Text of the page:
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What is adrenoleukodystrophy?

Adrenoleukodystrophy is a type of hereditary (genetic) condition that damages the membrane that insulates nerve cells in your brain (myelin sheath).

In adrenoleukodystrophy (ALD), your body can’t break down very long-chain fatty acids (VLCFA), causing saturated VLCFAs to build up in your brain, nervous system and adrenal gland.

There are three types of ALD:

  • Childhood cerebral ALD mainly affects children between 3 and 10 years old. It progresses very rapidly and causes severe disability and even death.
  • Adrenomyelopathy primarily affects adult men. It’s milder than childhood cerebral ALD. It also progresses slowly by comparison.
  • Addison’s disease is also known as adrenal insufficiency. Addison’s disease occurs when your adrenal glands don’t make enough hormones.

How common is adrenoleukodystrophy?

About 1 in 17,000 people are born with a genetic disease called adrenoleukodystrophy (ALD). Please discuss with your doctor for further information.


What are the symptoms of adrenoleukodystrophy?

Symptoms of childhood cerebral ALD include:

  • Muscle spasms
  • Seizures
  • Trouble swallowing
  • Loss of hearing
  • Trouble with language comprehension
  • Impaired vision
  • Hyperactivity
  • Paralysis
  • Coma
  • Deterioration of fine motor control
  • Crossed eyes

Signs of adrenomyelopathy include:

  • Poor control of urination
  • Weak muscles
  • Stiffness in the legs
  • Difficulty thinking and remembering visual perceptions

Signs of adrenal insufficiency or Addison’s disease include:

There may be some symptoms not listed above. If you have any concerns about a symptom, please consult your doctor.

When should I see my doctor?

If you have any signs or symptoms listed above or have any questions, please consult with your doctor. Everyone’s body acts differently. It is always best to discuss with your doctor what is best for your situation.


What causes adrenoleukodystrophy?

A mutated gene on the X chromosome (the strand of DNA that decides if you’re born male or female) is the cause of ALD. Males have one X chromosome, so only need to inherit one damaged gene from a parent to be affected. Females have two X chromosomes so are less likely to have ALD. If they do, it’s often less severe.

Risk factors

What increases my risk for adrenoleukodystrophy?

Please discuss with your doctor for further information.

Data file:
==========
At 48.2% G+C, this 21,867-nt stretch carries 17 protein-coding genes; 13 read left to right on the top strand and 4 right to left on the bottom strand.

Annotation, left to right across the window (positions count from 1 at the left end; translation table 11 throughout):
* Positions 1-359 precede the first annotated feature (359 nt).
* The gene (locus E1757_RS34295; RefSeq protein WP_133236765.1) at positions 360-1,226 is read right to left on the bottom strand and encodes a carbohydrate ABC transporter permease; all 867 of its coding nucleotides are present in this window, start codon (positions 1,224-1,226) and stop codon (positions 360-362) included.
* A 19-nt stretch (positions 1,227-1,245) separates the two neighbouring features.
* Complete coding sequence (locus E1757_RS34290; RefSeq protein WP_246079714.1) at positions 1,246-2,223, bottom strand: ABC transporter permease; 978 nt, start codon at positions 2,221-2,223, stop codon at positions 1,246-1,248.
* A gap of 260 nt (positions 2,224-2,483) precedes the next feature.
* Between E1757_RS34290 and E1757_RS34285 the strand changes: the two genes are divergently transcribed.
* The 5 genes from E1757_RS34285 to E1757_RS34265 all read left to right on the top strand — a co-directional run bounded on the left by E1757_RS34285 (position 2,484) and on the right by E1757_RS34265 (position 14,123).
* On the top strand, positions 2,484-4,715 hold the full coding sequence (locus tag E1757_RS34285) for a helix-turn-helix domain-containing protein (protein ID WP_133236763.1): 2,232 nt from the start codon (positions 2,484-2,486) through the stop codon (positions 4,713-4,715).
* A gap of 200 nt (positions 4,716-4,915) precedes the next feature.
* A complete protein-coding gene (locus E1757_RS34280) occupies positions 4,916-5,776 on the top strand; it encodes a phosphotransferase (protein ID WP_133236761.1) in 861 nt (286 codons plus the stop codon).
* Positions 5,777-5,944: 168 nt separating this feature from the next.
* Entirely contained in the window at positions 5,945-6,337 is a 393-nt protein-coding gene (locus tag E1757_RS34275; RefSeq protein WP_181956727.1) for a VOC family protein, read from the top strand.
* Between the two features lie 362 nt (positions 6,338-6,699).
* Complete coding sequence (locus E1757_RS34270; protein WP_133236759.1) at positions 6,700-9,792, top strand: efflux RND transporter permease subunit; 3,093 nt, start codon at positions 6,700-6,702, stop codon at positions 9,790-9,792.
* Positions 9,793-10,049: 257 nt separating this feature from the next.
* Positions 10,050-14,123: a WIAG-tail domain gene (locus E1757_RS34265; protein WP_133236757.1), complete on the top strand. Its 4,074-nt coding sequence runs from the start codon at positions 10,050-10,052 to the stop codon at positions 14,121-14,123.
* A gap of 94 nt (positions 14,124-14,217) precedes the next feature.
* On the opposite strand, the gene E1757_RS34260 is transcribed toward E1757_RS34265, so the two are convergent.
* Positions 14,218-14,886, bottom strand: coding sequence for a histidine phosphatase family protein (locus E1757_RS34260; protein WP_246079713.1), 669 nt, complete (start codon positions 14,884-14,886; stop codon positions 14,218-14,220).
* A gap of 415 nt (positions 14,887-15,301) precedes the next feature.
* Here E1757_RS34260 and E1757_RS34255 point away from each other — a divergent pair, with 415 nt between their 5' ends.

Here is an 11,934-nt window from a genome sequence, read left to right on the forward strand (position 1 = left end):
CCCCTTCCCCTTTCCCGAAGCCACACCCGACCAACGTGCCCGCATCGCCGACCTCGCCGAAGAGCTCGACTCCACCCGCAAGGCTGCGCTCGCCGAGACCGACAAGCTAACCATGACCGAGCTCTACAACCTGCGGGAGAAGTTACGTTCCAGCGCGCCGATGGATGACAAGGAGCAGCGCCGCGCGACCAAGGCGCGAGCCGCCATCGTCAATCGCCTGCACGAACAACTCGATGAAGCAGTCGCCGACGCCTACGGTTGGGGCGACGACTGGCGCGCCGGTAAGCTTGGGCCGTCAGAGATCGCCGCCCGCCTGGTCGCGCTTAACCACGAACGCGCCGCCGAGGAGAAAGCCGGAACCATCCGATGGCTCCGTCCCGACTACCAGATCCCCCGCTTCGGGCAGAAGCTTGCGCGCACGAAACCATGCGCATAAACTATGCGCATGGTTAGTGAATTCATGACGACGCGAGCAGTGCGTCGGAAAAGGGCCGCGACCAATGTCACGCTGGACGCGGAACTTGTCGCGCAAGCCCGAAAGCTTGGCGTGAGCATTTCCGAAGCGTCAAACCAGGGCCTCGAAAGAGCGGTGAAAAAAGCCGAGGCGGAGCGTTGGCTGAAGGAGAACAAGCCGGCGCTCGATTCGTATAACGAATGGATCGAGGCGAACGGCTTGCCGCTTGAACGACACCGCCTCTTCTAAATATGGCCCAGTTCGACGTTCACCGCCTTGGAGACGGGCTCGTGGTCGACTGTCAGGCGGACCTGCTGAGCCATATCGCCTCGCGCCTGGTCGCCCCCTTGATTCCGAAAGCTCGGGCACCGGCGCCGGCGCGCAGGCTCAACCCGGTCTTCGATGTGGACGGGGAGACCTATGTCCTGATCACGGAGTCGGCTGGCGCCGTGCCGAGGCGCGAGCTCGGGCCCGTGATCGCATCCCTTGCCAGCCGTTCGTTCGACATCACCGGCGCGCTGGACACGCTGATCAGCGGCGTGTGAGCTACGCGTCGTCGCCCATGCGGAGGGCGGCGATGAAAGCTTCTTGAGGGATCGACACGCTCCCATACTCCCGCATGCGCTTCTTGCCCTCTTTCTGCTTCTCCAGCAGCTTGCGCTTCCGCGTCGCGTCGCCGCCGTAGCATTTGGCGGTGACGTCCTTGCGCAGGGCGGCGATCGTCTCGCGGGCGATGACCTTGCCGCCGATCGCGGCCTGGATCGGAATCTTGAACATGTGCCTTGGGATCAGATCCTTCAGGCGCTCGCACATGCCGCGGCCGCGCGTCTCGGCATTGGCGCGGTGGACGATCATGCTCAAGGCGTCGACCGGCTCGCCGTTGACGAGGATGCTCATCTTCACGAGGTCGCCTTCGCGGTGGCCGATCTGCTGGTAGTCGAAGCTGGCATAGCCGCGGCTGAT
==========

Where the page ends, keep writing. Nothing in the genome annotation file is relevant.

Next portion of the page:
Diagnosis & treatment

The information provided is not a substitute for any medical advice. ALWAYS consult with your doctor for more information.

How is adrenoleukodystrophy diagnosed?

ALD symptoms can mimic those of other illnesses. Tests are needed to distinguish ALD from other neurological conditions. Your doctor may order a blood test to:

  • Look for abnormally high levels of vlcfas
  • Check your adrenal glands
  • Find the genetic mutation that causes ALD

Your doctor may also look for damage to your brain using an MRI scan. Skin samples or a biopsy and fibroblast cell culture can also be used to test for VLCFAs.

Children with suspected ALD may need additional testing, including vision screens.

How is adrenoleukodystrophy treated?

Treatment methods depend on the type of ALD you have. Steroids can be used to treat Addison’s disease. There are no specific methods for treating the other types of ALD.

Some people have been helped by:

  • Switching to a diet that contains low levels of vlcfas
  • Taking lorenzo’s oil to help lower elevated vlcfa levels
  • Taking medications to relieve symptoms such as seizures
  • Doing physical therapy to loosen muscles and reduce spasms

Doctors continue to look for new ALD treatments. Some doctors are experimenting with bone marrow transplants. If children with childhood cerebral ALD are diagnosed early, these experimental procedures may be able to help.

Lifestyle changes & home remedies

What are some lifestyle changes or home remedies that can help me manage adrenoleukodystrophy?

Please discuss with your doctor for further information.

If you have any questions, please consult with your doctor to better understand the best solution for you.

Hello Health Group does not provide medical advice, diagnosis or treatment.


Review Date: September 12, 2017 | Last Modified: September 13, 2017

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